By Any Other Name: An interview with Connecticut mom Molly Rabinowitz, on identity for women and children

By: Sophie Ladanyi

When the fiercely independent suffragette Lucy Stone married Henry Browne Blackwell in May 1855, she became the first woman in America to keep her maiden name. After her marriage, Lucy Stone continued working as an abolitionist and a crusader for women’s rights. When a daughter, Alice, was born in 1857, the couple decided to give her both of their names, another unprecedented move in 19th century America. 

Now, it’s not so unusual for women to keep their maiden names after marriage, and plenty of Americans share both of their parents’ names. But women who keep their maiden or don’t automatically give their children their husband’s name still face challenges and still have important stories to tell. Molly Rabinowitz is one such woman. 

Rabinowitz is an occupational therapist and yoga and pilates instructor who lives in Westport, Connecticut, She also works part-time in New York. She has two daughters and has been married for fifteen years, and has kept her maiden name. But unlike most mothers, she didn’t give her daughters their father’s last name – or her own. 

Instead, Molly and her husband Rick chose to combine their last names (Rabinowitz and Michalek) to create an entirely new one, Rabinelek, for their daughters, Julia, age 12, and Zelda, age 8. I recently spent a sunny Friday afternoon with Rabinowitz, discussing the thoughts and experiences which led to her making those decisions.

Q: Before you got married, did you think you’d change your name, or did you think you’d keep yours?

A: I never really thought about changing my when I got married. I mean, I think that if there was a boy I liked, I doodled our initials and stuff, but I don’t think I ever really wanted to change my name.

Q: Did your mom [artist Kate O’Toole]’s decision to keep her own name influence your decision to do the same thing?

A: Hmmm…I never really thought about that! I don’t think so, I guess it was just something I thought about myself, because I’d always used my name, of course, [laughs] so I thought there was no point in changing it when Rick and I got married.

Q: When you and Rick were engaged, did you ever explicitly say you’d keep your own name or was it an unspoken thing? What did Rick say about it – was he upset or did he not care?)

A: I don’t really remember, but I don’t think I ever explicitly said anything to Rick or my parents or friends, and they didn’t really care. But when we decided to combine our names for Zelda and Julia, people tried to talk me out of it.

Q: Really? What did they say?

A: They’d say things like, “Are you sure, why would you do that, why not just hyphenate?”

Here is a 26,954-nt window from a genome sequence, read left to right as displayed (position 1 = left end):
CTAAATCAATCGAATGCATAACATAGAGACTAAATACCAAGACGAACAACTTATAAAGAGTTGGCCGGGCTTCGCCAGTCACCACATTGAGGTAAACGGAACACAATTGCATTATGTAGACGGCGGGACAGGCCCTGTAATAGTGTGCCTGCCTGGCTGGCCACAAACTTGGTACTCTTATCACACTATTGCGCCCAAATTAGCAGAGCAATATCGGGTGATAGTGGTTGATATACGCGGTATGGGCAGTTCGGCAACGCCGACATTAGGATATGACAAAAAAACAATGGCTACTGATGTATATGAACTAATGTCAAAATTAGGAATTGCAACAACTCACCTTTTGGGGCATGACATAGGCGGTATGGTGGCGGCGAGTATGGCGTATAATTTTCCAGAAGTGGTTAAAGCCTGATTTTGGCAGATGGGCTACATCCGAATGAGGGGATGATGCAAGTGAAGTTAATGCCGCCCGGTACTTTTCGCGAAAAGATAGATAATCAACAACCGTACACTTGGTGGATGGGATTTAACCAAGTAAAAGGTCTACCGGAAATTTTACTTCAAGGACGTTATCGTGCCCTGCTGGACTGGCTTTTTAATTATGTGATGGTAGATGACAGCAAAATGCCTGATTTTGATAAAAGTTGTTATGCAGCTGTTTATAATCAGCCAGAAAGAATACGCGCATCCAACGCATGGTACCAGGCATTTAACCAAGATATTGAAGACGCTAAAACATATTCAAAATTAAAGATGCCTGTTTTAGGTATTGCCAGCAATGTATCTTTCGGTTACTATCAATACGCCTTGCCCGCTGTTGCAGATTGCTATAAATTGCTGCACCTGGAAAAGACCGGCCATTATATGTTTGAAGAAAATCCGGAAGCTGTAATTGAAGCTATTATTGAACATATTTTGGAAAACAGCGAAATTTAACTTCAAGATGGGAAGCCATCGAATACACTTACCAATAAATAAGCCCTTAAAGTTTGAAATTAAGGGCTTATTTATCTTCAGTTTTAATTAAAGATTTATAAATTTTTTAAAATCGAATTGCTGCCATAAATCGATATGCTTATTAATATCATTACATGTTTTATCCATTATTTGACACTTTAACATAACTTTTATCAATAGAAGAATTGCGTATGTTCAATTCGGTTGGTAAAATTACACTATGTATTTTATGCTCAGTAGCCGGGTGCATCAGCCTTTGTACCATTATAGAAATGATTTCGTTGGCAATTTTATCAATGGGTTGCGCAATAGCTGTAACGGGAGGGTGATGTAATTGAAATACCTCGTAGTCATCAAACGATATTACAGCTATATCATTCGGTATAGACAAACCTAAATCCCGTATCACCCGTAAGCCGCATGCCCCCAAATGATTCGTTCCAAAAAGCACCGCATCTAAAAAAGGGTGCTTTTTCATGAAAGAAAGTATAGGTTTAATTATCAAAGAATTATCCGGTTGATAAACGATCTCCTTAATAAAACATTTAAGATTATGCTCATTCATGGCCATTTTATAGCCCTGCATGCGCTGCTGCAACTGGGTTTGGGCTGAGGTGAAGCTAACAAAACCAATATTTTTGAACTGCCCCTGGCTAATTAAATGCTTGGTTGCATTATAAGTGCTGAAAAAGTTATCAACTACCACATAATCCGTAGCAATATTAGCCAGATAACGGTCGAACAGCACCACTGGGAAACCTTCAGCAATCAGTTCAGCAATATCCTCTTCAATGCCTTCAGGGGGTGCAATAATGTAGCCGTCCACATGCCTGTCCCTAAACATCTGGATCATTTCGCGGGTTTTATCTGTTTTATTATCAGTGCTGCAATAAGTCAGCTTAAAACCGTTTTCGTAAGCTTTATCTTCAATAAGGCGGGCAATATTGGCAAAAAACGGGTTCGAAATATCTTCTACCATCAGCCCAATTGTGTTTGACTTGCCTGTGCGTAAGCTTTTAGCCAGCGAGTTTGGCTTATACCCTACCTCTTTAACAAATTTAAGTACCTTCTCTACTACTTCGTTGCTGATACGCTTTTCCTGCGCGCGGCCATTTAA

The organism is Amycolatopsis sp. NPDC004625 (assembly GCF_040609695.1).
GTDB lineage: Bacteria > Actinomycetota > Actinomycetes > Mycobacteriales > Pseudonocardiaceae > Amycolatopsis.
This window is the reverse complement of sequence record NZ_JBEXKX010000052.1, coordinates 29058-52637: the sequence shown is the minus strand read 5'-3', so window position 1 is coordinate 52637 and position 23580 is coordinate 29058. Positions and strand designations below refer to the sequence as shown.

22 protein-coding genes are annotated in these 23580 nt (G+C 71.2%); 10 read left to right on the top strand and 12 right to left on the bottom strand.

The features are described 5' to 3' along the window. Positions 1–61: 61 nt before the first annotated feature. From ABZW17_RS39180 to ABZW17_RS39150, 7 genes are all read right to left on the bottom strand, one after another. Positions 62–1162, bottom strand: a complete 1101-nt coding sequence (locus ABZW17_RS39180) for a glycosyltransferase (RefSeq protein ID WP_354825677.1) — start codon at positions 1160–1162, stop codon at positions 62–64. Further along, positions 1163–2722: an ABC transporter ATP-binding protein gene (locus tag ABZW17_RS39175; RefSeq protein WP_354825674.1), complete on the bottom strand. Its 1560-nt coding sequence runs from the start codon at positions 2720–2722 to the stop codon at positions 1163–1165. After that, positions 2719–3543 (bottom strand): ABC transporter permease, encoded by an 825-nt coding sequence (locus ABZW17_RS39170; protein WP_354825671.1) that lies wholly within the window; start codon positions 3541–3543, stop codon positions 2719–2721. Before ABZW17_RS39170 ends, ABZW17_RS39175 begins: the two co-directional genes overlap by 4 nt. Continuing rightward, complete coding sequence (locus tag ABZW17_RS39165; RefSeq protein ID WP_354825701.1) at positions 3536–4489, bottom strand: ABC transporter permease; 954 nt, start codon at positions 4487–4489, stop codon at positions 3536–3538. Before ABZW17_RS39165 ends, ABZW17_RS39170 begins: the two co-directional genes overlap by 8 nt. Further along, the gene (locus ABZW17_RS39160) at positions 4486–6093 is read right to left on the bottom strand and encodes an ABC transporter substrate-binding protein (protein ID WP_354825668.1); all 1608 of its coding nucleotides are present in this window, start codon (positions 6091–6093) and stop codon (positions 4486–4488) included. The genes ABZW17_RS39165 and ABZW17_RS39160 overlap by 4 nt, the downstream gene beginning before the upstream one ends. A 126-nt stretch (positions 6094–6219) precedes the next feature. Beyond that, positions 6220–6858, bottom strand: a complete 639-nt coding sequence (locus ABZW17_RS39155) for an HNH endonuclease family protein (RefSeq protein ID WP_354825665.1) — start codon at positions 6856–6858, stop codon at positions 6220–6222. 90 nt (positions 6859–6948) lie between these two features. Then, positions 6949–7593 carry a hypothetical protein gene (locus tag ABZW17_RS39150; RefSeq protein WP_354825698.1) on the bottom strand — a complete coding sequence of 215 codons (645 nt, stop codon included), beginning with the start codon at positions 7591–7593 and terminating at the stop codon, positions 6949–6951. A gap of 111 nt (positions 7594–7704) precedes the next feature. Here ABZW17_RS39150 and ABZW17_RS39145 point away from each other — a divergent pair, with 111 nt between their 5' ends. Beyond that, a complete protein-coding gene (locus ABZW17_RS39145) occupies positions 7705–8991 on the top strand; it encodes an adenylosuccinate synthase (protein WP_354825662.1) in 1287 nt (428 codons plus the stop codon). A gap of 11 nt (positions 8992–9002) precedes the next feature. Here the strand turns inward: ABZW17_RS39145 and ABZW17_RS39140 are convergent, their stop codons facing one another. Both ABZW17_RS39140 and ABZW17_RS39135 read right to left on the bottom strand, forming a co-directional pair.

Q: Well, why not just hyphenate?

A: (Laughs.) Well, we both have such long names that hyphenating would just make it longer, and then we have to figure out which name would go first…so I guess it was mostly just for practical reasons.

Q: What was the process of making a whole new last name for the girls like? Did you have to go to City Hall or anything?

A: Well, you’d think you would have to go to city hall or something like that, but actually, in New York [where Rabinowitz’s daughters were born] and probably in Connecticut, too, there’s no law that says you have to give your kids your name, your husband’s name, or hyphenate them. You really can name your kids whatever you want. So, our decision wasn’t a big deal in that way, I guess. You don’t even have to list who your children’s father is on their birth certificate, you can just put down “unknown,” but anyway we just put Ribinalek on their birth certificates and that was it.

Q: What did your loved ones say about that choice? Did any of them think it was weird or discourage you from doing it?

A: I think my parents understood, but a lot of other moms my age I knew thought it was weird for sure. They kept asking why. Rick wasn’t a big fan of the new name idea at first, either.

Q: Could you tell me more about that?

A: At first, when I brought it up, when I was pregnant with Julia, I think he was offended. I remember he said, “Well, what’s wrong with my name, why can’t she have it?” I guess he kind of thought I had something against him…Plus, he’s a very logical person, so I don’t think it made sense to him right away. And then I explained that I didn’t want to hyphenate but that I thought it would be good for our kids to somehow have both our names, and then I said, “Does it really even matter whose name our kids have? I mean, they could just have mine, like is it really so important?” And then when he thought about my reasoning some more, he warned up to the whole thing.

Q: And how long did it take for him to do that? 

A: Later on that same day he was okay with it.

Q: Has that new name choice made anything more difficult, like traveling as a family or picking the girls up from school, and how so?

A: Not really, I mean, we haven’t traveled out of the country with them so I’ve never been separated from them or anything, but I guess if we did travel with them like that, we’d just have to bring copies their birth certificates. That’s something I’ve never really checked out, but I should, though!

Q: Do you regret not changing your name or making a new name for Zelda and Julia?

A: No, Absolutely not. 

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